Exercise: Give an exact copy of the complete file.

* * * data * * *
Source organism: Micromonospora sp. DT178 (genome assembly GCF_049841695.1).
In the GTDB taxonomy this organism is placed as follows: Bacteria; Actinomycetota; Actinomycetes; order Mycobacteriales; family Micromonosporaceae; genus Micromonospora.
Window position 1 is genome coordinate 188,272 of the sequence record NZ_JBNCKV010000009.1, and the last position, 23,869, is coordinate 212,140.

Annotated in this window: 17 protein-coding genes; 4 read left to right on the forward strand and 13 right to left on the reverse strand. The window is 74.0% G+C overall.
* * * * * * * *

Source organism: Micromonospora sp. DT178 (genome assembly GCF_049841695.1).
In the GTDB taxonomy this organism is placed as follows: Bacteria; Actinomycetota; Actinomycetes; order Mycobacteriales; family Micromonosporaceae; genus Micromonospora.
Window position 1 is genome coordinate 188,272 of the sequence record NZ_JBNCKV010000009.1, and the last position, 23,869, is coordinate 212,140.

Annotated in this window: 17 protein-coding genes; 4 read left to right on the forward strand and 13 right to left on the reverse strand. The window is 74.0% G+C overall.